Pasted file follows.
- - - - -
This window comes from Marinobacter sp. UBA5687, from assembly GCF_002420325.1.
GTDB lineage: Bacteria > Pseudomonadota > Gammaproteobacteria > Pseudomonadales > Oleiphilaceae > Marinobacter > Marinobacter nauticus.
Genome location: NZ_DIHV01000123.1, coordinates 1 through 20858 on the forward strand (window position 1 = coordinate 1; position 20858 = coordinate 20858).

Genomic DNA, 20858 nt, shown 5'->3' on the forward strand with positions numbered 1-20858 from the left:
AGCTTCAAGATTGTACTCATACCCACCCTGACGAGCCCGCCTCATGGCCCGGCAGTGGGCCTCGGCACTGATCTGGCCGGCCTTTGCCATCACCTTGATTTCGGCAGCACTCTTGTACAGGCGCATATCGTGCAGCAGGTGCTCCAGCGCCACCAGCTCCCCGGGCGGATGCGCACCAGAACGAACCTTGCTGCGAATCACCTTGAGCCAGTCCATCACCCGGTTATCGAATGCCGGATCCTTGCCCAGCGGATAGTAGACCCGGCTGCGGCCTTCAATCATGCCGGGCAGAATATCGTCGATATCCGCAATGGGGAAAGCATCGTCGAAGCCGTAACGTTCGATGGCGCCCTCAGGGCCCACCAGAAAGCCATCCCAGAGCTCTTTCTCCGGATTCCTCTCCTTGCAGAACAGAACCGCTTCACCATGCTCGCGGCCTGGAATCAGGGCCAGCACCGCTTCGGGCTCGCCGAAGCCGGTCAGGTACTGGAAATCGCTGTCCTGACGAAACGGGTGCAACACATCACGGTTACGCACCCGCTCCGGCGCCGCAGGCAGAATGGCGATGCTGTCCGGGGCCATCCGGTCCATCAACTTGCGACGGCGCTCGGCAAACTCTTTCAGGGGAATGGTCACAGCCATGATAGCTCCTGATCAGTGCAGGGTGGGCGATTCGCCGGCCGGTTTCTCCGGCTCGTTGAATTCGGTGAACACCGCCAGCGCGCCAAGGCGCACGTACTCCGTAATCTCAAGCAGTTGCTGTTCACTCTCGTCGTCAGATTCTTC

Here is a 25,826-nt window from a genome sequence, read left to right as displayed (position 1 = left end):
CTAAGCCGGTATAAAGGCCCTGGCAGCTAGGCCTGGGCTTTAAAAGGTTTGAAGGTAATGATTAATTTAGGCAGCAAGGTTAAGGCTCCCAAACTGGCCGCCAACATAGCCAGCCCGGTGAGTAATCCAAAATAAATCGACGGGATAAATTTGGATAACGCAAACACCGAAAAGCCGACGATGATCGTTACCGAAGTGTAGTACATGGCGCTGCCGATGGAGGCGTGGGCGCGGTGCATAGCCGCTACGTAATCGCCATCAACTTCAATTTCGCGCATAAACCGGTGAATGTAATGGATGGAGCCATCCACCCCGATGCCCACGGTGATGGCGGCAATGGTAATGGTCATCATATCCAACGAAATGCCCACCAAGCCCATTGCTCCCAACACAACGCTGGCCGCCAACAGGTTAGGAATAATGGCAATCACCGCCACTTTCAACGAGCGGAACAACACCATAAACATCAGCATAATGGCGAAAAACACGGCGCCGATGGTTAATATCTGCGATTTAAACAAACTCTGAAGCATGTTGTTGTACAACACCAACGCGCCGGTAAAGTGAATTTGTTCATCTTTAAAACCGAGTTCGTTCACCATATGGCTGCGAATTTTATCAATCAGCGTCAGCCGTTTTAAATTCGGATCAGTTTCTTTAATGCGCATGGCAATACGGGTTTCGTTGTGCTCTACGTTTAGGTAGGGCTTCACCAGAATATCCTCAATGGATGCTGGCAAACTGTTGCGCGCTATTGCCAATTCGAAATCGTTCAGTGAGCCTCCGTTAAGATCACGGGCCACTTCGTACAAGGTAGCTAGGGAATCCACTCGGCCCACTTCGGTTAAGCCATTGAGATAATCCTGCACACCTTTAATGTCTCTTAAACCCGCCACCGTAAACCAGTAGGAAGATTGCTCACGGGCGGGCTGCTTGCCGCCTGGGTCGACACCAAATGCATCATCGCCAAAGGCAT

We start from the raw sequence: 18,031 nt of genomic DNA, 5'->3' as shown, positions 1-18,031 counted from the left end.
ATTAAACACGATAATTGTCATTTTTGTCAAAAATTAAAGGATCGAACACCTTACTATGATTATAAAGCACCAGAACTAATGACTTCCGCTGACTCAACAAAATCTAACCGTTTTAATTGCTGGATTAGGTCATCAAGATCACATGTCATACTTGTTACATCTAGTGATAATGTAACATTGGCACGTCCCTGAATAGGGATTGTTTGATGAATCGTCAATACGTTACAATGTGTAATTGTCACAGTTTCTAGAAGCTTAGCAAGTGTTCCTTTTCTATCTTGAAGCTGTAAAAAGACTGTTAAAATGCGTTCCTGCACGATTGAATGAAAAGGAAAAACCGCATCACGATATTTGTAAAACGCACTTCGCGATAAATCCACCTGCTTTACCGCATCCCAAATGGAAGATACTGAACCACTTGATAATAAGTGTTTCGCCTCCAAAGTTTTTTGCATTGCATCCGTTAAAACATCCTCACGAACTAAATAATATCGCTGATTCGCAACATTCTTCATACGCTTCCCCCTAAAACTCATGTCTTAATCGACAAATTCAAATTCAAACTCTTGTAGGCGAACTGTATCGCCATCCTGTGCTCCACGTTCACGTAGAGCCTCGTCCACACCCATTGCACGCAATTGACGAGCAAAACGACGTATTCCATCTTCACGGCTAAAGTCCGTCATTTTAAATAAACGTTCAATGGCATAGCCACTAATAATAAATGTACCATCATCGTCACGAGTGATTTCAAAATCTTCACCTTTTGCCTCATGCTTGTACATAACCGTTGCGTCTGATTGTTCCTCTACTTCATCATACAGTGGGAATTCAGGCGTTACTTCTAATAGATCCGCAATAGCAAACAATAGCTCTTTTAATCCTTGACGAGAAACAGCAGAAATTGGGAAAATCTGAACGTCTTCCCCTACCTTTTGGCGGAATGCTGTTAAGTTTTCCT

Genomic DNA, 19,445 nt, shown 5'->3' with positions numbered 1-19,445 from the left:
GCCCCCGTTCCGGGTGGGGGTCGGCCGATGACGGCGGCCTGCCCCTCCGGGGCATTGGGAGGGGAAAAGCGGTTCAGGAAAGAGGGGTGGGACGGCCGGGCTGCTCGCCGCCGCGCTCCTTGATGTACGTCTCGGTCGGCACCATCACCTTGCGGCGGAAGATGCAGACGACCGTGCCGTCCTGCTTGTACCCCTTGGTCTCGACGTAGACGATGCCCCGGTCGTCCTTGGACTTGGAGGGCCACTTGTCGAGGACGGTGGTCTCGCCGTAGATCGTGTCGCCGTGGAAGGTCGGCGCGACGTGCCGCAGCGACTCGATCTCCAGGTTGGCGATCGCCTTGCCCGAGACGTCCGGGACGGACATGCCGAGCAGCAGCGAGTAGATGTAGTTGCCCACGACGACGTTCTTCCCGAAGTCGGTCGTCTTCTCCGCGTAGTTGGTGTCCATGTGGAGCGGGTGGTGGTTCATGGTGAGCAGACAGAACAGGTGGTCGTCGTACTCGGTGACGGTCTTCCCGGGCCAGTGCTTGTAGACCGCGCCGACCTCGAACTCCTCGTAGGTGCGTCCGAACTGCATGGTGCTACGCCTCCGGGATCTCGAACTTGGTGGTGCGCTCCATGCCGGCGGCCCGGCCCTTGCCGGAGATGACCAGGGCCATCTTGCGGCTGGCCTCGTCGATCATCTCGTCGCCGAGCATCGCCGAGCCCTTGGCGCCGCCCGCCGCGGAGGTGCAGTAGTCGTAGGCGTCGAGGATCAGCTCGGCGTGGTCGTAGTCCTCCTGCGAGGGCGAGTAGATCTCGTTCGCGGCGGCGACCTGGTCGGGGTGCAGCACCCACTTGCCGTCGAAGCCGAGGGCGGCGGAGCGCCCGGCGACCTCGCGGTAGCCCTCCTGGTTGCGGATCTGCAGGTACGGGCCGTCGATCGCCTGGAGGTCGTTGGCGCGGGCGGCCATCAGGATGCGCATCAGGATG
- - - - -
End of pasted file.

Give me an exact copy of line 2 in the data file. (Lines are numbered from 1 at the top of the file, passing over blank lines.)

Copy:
GTDB lineage: Bacteria > Pseudomonadota > Gammaproteobacteria > Pseudomonadales > Oleiphilaceae > Marinobacter > Marinobacter nauticus.